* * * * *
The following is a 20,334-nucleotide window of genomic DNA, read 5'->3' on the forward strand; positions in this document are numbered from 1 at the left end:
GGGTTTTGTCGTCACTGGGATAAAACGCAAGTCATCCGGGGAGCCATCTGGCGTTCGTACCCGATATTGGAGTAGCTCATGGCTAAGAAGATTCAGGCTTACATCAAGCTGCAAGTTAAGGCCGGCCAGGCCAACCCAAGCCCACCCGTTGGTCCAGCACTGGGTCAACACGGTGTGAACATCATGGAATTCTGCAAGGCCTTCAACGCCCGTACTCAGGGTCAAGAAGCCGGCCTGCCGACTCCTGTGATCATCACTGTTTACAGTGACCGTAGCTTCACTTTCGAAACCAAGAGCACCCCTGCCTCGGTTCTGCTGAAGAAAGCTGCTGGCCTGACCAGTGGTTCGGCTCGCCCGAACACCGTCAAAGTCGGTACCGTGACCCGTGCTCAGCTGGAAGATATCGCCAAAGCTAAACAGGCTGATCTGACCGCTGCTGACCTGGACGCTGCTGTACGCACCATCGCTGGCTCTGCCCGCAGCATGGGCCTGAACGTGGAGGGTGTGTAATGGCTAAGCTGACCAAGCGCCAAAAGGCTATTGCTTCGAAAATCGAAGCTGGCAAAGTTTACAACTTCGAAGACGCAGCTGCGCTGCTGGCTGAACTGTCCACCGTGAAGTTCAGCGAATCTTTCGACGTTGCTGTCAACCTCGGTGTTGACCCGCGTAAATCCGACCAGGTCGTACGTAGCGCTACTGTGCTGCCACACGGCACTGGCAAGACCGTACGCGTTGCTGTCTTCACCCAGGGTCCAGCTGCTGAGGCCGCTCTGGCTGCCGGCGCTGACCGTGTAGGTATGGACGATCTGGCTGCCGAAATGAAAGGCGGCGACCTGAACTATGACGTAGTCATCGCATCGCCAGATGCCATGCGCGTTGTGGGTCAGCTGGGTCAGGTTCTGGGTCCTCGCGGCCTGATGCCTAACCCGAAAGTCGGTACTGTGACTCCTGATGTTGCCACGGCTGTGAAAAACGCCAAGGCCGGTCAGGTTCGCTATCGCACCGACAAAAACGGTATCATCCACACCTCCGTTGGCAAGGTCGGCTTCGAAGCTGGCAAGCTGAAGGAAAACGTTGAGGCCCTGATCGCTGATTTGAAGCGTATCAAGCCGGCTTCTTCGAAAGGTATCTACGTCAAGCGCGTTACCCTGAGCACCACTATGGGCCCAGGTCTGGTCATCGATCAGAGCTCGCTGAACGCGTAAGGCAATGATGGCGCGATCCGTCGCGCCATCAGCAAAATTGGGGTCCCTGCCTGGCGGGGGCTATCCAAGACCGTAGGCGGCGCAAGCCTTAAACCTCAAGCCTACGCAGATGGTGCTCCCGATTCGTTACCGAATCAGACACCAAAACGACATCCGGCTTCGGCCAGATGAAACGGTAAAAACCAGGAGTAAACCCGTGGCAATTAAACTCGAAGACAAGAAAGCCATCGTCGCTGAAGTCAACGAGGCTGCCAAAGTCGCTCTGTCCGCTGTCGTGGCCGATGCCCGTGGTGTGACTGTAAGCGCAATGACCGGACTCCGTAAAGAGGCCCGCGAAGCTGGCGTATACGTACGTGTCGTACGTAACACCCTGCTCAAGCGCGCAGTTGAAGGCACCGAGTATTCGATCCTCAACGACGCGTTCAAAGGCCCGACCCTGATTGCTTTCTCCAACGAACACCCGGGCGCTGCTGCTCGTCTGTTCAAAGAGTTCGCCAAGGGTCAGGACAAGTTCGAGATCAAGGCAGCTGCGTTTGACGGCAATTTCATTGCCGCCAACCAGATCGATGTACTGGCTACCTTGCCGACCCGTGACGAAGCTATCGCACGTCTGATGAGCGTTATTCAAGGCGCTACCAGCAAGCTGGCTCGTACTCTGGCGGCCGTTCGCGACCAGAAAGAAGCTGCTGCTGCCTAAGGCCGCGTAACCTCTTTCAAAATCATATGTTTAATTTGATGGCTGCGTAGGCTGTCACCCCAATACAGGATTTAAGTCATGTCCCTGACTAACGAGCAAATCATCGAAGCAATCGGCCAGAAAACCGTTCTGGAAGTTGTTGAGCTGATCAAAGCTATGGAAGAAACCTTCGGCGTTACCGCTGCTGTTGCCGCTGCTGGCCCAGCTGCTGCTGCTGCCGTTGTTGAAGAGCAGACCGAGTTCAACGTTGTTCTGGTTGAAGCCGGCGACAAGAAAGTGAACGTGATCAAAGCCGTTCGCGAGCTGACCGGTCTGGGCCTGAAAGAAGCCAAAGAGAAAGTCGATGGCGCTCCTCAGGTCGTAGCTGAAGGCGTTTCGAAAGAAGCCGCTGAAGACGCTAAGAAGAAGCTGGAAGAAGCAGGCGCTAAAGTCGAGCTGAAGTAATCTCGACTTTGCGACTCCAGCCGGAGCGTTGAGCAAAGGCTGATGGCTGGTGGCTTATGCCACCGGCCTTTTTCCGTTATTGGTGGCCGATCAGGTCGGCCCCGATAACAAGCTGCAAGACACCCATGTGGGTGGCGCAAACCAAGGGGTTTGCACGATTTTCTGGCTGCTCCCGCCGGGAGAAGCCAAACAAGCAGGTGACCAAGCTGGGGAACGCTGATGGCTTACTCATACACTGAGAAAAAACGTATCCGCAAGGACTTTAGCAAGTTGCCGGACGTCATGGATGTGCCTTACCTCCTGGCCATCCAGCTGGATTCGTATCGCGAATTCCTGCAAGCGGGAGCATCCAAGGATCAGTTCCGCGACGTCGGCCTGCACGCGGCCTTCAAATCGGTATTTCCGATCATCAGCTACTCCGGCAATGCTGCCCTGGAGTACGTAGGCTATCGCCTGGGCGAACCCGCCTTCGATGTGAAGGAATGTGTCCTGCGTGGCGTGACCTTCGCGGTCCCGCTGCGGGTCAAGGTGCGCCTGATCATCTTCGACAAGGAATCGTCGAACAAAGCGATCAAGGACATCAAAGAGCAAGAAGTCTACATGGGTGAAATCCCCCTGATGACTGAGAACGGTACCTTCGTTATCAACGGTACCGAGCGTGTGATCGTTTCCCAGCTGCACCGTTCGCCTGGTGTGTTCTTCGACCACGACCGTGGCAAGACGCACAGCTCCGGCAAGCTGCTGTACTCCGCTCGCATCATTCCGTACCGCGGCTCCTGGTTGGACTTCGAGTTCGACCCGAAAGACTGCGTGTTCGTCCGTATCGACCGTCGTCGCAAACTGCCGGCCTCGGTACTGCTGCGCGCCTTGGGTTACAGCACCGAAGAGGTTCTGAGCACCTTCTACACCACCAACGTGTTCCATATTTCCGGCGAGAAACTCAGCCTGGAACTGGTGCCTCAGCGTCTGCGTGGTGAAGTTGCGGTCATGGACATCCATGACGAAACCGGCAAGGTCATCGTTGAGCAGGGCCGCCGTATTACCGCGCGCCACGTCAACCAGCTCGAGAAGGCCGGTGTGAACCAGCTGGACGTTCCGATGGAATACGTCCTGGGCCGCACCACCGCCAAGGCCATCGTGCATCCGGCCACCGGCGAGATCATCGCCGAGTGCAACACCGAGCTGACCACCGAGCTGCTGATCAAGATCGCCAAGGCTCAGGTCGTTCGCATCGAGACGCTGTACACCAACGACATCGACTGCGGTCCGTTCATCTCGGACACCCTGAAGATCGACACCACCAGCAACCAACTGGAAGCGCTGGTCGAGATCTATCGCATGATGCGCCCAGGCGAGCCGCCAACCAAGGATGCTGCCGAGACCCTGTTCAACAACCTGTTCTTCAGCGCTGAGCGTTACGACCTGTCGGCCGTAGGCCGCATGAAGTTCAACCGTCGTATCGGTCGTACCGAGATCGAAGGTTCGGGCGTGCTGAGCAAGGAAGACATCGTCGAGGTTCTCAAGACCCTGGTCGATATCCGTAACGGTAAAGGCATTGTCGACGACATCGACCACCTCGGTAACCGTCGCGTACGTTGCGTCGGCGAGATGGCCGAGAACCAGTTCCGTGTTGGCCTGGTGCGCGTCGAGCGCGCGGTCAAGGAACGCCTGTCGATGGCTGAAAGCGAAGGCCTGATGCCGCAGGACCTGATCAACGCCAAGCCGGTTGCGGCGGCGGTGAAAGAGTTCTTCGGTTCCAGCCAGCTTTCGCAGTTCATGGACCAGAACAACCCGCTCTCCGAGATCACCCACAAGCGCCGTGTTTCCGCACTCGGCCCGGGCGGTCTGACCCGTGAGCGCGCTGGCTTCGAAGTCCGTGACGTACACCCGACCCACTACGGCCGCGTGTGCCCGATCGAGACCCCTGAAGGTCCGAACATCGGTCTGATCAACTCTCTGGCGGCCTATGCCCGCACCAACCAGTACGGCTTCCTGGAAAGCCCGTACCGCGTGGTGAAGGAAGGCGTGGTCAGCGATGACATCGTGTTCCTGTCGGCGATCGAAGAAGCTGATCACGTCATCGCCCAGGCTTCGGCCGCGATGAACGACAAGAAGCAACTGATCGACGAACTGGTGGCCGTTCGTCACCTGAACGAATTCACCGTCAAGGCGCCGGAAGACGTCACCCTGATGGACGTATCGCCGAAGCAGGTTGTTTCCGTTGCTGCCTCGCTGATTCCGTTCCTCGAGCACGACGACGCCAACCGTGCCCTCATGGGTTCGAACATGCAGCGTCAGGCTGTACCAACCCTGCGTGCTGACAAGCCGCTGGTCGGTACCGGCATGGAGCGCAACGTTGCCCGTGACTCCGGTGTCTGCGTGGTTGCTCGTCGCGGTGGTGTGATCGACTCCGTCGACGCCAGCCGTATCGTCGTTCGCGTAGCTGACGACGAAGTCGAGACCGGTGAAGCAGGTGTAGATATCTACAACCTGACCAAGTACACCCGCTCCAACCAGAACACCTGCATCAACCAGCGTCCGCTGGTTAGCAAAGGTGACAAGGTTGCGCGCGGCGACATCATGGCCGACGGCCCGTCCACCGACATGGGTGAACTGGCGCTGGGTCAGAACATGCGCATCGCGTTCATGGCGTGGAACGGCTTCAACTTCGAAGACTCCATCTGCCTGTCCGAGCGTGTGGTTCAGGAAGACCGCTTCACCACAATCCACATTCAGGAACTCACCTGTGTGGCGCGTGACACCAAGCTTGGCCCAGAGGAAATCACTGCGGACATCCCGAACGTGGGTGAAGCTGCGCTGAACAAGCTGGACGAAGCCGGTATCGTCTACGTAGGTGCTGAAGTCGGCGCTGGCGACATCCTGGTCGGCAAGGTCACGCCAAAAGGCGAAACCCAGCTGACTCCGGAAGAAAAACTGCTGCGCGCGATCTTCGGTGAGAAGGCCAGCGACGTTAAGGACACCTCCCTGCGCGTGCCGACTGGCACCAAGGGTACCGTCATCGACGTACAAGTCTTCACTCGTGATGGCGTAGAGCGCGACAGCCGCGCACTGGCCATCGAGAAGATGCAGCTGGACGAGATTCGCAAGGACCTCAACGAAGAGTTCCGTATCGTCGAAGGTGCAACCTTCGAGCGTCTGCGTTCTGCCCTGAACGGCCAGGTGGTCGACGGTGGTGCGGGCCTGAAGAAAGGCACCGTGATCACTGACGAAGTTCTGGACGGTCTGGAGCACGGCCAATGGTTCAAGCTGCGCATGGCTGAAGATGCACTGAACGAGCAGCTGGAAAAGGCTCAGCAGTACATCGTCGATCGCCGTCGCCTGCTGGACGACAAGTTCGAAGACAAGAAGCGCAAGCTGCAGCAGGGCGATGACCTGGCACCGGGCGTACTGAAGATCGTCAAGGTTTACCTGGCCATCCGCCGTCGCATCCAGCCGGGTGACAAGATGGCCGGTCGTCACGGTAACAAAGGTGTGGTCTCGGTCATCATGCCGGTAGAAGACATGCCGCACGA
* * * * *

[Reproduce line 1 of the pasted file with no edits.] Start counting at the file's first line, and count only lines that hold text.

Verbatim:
The following is a 20,334-nucleotide window of genomic DNA, read 5'->3' on the forward strand; positions in this document are numbered from 1 at the left end: